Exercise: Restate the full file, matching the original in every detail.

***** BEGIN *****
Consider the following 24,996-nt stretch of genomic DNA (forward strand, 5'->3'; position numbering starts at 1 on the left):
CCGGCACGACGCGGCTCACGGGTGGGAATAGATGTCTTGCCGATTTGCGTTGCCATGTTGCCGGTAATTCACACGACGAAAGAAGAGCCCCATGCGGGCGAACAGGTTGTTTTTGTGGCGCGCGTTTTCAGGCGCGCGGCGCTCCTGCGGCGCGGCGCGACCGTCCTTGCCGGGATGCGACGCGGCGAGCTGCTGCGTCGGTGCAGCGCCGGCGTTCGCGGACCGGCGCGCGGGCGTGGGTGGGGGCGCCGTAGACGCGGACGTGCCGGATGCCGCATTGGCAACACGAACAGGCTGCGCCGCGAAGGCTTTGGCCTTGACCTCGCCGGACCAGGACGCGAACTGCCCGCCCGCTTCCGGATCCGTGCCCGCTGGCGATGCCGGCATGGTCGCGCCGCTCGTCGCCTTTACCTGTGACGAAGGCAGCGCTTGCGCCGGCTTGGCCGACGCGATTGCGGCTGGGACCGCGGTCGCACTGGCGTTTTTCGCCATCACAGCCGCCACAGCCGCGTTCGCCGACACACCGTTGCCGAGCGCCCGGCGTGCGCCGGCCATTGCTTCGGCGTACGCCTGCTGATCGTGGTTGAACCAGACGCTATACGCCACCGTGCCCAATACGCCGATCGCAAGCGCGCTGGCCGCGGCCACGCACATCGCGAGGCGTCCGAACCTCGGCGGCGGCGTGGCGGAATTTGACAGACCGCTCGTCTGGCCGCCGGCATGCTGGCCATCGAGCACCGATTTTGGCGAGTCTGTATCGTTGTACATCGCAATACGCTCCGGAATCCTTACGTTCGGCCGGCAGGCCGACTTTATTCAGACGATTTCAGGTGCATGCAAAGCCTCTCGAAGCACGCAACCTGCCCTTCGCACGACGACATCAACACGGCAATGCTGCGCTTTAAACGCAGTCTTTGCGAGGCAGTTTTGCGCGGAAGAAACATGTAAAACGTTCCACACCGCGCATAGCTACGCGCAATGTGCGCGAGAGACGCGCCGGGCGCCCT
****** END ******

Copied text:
Consider the following 24,996-nt stretch of genomic DNA (forward strand, 5'->3'; position numbering starts at 1 on the left):
CCGGCACGACGCGGCTCACGGGTGGGAATAGATGTCTTGCCGATTTGCGTTGCCATGTTGCCGGTAATTCACACGACGAAAGAAGAGCCCCATGCGGGCGAACAGGTTGTTTTTGTGGCGCGCGTTTTCAGGCGCGCGGCGCTCCTGCGGCGCGGCGCGACCGTCCTTGCCGGGATGCGACGCGGCGAGCTGCTGCGTCGGTGCAGCGCCGGCGTTCGCGGACCGGCGCGCGGGCGTGGGTGGGGGCGCCGTAGACGCGGACGTGCCGGATGCCGCATTGGCAACACGAACAGGCTGCGCCGCGAAGGCTTTGGCCTTGACCTCGCCGGACCAGGACGCGAACTGCCCGCCCGCTTCCGGATCCGTGCCCGCTGGCGATGCCGGCATGGTCGCGCCGCTCGTCGCCTTTACCTGTGACGAAGGCAGCGCTTGCGCCGGCTTGGCCGACGCGATTGCGGCTGGGACCGCGGTCGCACTGGCGTTTTTCGCCATCACAGCCGCCACAGCCGCGTTCGCCGACACACCGTTGCCGAGCGCCCGGCGTGCGCCGGCCATTGCTTCGGCGTACGCCTGCTGATCGTGGTTGAACCAGACGCTATACGCCACCGTGCCCAATACGCCGATCGCAAGCGCGCTGGCCGCGGCCACGCACATCGCGAGGCGTCCGAACCTCGGCGGCGGCGTGGCGGAATTTGACAGACCGCTCGTCTGGCCGCCGGCATGCTGGCCATCGAGCACCGATTTTGGCGAGTCTGTATCGTTGTACATCGCAATACGCTCCGGAATCCTTACGTTCGGCCGGCAGGCCGACTTTATTCAGACGATTTCAGGTGCATGCAAAGCCTCTCGAAGCACGCAACCTGCCCTTCGCACGACGACATCAACACGGCAATGCTGCGCTTTAAACGCAGTCTTTGCGAGGCAGTTTTGCGCGGAAGAAACATGTAAAACGTTCCACACCGCGCATAGCTACGCGCAATGTGCGCGAGAGACGCGCCGGGCGCCCT